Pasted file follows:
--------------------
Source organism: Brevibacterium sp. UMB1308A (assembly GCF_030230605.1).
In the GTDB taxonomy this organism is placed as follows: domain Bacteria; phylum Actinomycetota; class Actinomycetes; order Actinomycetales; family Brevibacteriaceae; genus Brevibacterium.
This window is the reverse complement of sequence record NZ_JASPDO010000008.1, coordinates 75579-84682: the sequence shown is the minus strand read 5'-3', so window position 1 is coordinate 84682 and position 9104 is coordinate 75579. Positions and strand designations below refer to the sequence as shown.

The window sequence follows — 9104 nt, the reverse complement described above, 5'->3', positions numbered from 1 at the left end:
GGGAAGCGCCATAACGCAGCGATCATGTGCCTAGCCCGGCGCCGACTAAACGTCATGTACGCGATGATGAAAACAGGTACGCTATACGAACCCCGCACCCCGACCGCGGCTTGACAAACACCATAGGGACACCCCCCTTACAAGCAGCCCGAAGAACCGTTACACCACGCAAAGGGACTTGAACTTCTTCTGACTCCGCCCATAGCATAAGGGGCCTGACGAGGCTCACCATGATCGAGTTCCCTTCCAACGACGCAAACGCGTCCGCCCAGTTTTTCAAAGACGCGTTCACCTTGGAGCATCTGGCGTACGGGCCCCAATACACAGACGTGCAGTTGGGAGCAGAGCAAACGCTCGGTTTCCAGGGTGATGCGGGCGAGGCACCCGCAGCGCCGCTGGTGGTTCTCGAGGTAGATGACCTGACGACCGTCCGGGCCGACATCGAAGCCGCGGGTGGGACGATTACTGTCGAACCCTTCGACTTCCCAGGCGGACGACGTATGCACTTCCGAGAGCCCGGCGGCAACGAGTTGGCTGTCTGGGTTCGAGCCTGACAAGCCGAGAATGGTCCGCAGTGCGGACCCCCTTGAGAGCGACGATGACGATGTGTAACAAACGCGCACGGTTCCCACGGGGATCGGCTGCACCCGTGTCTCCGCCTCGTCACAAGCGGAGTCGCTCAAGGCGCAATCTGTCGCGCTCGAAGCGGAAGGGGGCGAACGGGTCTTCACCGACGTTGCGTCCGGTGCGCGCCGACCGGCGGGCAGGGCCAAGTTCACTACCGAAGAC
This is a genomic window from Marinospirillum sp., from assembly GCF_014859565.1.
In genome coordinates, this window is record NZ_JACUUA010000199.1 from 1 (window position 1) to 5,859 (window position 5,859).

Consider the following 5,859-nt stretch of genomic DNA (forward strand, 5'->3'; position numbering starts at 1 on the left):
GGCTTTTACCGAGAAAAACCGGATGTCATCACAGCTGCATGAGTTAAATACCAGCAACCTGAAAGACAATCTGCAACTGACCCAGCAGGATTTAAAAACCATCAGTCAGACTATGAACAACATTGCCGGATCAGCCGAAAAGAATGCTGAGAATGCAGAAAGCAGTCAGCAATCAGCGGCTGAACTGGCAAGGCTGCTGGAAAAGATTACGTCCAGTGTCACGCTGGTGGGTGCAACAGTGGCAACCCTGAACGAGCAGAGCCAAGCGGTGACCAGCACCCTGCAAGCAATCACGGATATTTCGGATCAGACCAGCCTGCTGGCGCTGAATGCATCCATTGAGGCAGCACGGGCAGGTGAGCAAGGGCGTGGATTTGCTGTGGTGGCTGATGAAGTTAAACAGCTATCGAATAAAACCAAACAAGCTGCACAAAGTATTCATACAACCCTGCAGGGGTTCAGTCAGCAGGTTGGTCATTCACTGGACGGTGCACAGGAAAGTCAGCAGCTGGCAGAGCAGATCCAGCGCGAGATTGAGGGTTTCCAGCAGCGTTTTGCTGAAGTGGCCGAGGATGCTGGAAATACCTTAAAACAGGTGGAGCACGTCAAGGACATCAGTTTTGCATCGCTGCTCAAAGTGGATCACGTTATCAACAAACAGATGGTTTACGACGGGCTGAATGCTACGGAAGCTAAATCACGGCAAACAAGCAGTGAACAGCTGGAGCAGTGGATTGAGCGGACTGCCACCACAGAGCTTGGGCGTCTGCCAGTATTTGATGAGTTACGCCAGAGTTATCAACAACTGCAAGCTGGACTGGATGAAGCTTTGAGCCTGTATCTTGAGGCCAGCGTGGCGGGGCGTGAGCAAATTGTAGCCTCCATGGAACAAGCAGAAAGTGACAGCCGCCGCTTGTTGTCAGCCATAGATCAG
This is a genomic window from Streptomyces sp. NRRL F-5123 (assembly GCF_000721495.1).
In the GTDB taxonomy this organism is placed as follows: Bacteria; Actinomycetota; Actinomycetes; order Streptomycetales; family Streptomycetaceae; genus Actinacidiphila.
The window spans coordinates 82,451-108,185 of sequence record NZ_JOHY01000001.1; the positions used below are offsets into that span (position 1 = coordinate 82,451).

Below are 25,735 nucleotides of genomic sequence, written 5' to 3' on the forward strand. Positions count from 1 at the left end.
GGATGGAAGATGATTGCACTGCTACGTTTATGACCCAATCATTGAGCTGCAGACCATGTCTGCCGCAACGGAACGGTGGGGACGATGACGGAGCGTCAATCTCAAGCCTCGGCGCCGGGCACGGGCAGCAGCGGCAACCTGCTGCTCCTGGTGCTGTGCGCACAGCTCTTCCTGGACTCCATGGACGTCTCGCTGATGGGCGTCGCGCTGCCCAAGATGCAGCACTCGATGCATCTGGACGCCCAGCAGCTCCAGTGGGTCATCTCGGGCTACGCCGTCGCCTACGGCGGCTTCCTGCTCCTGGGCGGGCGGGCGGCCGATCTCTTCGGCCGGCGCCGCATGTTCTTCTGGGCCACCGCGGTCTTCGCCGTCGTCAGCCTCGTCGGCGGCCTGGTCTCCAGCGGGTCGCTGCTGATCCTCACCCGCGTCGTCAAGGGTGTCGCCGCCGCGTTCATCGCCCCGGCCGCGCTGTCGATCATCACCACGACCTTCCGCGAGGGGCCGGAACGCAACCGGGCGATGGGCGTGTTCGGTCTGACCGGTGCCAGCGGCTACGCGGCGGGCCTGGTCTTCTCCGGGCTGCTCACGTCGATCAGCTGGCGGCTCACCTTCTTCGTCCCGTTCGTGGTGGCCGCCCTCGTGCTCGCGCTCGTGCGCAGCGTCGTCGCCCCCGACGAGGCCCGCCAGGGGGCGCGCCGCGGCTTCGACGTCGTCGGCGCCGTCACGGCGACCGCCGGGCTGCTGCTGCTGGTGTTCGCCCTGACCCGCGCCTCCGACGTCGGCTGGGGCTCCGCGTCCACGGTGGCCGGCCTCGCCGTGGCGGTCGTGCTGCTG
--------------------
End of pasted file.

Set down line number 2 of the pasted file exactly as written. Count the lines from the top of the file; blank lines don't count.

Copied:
In the GTDB taxonomy this organism is placed as follows: domain Bacteria; phylum Actinomycetota; class Actinomycetes; order Actinomycetales; family Brevibacteriaceae; genus Brevibacterium.